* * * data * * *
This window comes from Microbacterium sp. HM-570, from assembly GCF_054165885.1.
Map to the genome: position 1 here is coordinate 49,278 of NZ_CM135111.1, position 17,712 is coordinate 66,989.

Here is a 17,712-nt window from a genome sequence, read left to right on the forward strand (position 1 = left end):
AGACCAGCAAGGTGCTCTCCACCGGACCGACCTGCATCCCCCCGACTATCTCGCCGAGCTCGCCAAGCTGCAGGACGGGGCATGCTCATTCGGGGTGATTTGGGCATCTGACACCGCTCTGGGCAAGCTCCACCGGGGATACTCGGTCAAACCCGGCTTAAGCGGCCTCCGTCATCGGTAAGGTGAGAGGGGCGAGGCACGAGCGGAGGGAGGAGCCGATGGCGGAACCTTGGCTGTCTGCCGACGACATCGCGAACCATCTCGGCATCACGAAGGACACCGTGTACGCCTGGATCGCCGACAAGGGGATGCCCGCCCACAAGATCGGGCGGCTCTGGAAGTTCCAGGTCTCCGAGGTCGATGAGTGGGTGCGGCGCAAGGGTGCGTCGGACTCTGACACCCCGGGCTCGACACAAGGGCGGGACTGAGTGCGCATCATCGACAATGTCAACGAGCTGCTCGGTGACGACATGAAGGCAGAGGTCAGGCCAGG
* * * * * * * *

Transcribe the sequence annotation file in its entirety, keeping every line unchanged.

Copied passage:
This window comes from Microbacterium sp. HM-570, from assembly GCF_054165885.1.
Map to the genome: position 1 here is coordinate 49,278 of NZ_CM135111.1, position 17,712 is coordinate 66,989.

Here is a 17,712-nt window from a genome sequence, read left to right on the forward strand (position 1 = left end):
AGACCAGCAAGGTGCTCTCCACCGGACCGACCTGCATCCCCCCGACTATCTCGCCGAGCTCGCCAAGCTGCAGGACGGGGCATGCTCATTCGGGGTGATTTGGGCATCTGACACCGCTCTGGGCAAGCTCCACCGGGGATACTCGGTCAAACCCGGCTTAAGCGGCCTCCGTCATCGGTAAGGTGAGAGGGGCGAGGCACGAGCGGAGGGAGGAGCCGATGGCGGAACCTTGGCTGTCTGCCGACGACATCGCGAACCATCTCGGCATCACGAAGGACACCGTGTACGCCTGGATCGCCGACAAGGGGATGCCCGCCCACAAGATCGGGCGGCTCTGGAAGTTCCAGGTCTCCGAGGTCGATGAGTGGGTGCGGCGCAAGGGTGCGTCGGACTCTGACACCCCGGGCTCGACACAAGGGCGGGACTGAGTGCGCATCATCGACAATGTCAACGAGCTGCTCGGTGACGACATGAAGGCAGAGGTCAGGCCAGG